Bullet Path Mil (Milliradian) – is a measure of the bullet path in milli-radians. One mil approximates one meter at a distance of one thousand meters, or in other words if a 1 meter long object measures 1 milli-radian then it is 1000 meters away. The danger is that all Mil systems are not the same. In true milli-radians measurements there are 6283 milli-radians in a circle. The NATO simplified this to 6400 mils, and the Russians and other eastern European countries use 6000 mils. This app will use MIL units for true milli-radians. Practically speaking the differences are small – about 2 inches at 1000 yards between true milli-radians and NATO MILs. See mils vs mils vs mils.

Max Height – in the ballistic tables indicates what the maximum height in the bullet path would be if the firearms sight was zeroed at the distance specified. It can be a little confusing since there is a Max Height entry for every distance in the table. Max Height actually occurs in trajectory at slightly over 1/2 of the zero-in range. It is presented to help the user choose the right distance to zero the firearm at.

xWind Drift – means cross (read 90 degrees from the bore axis) wind drift. It is listed for various wind speeds – usually 10, 20, and 30 mph (16, 32, 48 kph). Wind can be the biggest challenge in delivering a bullet to its target. Distance can be measured and accounted for easier than determining the wind speed and direction. To return to our previous example of scope adjustment, consider the case of a 300 yard target with a 30 mph cross wind. If the ballistic tables states that our 300 yard wind drift is 18 inches, then we have to adjust our scope 6 moa (18 inch drift divided by 3 => number of 100 yard increments).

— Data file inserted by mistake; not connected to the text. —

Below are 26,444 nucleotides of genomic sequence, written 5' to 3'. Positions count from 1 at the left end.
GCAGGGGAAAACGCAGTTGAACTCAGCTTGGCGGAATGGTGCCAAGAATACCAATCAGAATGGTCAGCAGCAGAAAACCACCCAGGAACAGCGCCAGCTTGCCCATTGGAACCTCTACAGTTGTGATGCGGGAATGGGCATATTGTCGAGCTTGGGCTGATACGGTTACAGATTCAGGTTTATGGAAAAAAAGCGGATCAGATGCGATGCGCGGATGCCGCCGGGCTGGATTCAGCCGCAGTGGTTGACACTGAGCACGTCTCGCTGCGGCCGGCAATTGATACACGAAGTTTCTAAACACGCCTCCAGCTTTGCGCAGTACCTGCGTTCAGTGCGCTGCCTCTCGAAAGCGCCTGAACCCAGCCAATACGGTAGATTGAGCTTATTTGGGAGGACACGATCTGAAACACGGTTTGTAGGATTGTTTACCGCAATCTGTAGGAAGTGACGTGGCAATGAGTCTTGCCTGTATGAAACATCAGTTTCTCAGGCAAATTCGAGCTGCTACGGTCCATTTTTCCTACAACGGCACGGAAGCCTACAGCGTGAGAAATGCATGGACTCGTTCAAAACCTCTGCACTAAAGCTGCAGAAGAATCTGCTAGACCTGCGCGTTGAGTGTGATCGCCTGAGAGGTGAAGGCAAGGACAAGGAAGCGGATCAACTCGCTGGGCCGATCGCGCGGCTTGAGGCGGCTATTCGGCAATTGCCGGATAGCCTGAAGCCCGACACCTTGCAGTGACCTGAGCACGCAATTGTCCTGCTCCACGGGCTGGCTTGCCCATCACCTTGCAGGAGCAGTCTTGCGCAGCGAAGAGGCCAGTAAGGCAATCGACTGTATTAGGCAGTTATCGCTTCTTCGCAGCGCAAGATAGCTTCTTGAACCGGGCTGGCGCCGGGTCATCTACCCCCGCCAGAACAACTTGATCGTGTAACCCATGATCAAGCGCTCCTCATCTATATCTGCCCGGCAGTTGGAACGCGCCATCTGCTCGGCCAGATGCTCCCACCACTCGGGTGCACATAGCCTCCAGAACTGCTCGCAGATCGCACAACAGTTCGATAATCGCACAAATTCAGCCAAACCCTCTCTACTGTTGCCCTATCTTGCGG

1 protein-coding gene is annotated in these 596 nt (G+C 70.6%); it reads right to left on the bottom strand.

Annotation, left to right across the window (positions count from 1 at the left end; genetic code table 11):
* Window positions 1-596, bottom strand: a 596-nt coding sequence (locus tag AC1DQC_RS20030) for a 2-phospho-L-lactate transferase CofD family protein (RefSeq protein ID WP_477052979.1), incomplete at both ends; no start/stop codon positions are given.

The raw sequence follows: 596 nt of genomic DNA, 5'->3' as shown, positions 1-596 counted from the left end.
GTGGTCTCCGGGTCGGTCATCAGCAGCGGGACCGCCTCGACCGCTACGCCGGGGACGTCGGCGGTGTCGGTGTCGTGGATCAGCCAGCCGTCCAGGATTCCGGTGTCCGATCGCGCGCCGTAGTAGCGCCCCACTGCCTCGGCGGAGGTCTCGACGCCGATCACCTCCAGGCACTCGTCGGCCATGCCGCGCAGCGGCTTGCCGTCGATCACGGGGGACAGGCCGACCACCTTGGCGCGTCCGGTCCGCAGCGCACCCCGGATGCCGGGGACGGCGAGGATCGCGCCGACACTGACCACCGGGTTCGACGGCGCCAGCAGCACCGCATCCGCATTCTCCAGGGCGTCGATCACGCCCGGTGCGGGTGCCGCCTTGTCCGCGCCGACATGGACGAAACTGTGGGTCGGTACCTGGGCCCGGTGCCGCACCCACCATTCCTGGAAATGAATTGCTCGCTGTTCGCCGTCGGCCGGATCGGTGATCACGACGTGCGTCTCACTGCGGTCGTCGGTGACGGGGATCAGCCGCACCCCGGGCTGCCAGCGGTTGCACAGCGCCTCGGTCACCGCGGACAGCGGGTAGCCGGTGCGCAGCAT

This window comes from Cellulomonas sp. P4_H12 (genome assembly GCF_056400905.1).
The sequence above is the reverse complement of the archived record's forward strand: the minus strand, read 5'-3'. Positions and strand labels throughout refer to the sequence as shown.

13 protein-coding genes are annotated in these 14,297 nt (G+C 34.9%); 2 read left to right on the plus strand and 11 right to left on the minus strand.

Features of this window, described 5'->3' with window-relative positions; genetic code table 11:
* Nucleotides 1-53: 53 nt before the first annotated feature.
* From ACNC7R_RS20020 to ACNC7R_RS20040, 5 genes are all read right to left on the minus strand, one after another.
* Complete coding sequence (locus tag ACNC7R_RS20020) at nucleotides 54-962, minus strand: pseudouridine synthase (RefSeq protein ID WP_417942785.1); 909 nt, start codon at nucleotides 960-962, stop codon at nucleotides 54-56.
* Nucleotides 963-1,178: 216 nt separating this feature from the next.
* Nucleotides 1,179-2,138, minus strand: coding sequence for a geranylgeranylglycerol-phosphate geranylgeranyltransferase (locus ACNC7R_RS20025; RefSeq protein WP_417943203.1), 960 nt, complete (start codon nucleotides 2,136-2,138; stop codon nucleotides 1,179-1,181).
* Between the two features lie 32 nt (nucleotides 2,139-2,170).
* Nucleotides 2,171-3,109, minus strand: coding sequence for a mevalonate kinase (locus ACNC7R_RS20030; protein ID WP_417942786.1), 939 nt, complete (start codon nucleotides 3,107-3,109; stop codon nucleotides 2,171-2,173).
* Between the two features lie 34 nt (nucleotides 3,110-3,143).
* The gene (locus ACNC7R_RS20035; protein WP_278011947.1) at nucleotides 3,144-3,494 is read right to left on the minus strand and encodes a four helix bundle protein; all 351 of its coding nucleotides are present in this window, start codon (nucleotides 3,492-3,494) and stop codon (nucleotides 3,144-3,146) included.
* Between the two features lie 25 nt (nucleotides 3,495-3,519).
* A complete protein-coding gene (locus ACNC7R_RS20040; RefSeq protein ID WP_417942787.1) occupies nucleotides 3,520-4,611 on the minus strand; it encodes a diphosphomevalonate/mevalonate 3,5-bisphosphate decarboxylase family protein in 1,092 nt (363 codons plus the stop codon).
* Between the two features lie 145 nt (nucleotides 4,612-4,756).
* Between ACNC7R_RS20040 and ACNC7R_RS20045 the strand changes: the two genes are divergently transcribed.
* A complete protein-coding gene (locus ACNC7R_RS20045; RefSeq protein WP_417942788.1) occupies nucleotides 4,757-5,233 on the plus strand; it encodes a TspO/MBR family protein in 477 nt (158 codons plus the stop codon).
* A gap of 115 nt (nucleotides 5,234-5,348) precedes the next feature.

Point Blank Distance – is furthest distance that the firearms sight can be used without compensating for bullet drop. You first have to determine the maximum deviation from zero which is acceptable – say no more than 2.5 inches high and 2.5 inches low. You then select the sight zero in distance which ensures that the bullet path Max height goes not higher than 2.5 inches. You can then use the apps bullet path plot to determine the distance at which the bullet path crosses 2.5 inches on the down path.